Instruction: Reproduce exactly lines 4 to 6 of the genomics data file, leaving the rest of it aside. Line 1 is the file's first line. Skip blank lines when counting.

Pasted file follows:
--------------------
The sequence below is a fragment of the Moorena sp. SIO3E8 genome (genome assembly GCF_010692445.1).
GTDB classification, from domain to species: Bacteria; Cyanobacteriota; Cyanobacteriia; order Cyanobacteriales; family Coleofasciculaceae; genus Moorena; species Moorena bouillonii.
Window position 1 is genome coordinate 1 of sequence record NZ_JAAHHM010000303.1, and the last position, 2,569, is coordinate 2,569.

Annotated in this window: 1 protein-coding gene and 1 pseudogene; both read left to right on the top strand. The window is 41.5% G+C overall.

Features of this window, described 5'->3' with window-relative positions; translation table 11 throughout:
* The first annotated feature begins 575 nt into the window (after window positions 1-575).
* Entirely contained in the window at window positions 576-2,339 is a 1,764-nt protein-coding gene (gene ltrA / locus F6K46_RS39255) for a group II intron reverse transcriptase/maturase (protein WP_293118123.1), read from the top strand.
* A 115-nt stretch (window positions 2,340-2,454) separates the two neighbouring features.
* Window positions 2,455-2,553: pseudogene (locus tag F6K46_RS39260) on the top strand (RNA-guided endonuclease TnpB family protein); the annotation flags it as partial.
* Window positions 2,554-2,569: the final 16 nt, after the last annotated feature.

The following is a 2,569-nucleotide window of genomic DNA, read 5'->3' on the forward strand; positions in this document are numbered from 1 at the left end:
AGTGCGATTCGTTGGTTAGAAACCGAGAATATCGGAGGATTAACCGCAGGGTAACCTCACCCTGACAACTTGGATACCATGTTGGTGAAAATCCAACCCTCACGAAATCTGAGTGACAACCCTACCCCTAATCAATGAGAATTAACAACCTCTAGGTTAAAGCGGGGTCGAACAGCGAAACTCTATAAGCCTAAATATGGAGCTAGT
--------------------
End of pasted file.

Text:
Annotated in this window: 1 protein-coding gene and 1 pseudogene; both read left to right on the top strand. The window is 41.5% G+C overall.

Features of this window, described 5'->3' with window-relative positions; translation table 11 throughout:
* The first annotated feature begins 575 nt into the window (after window positions 1-575).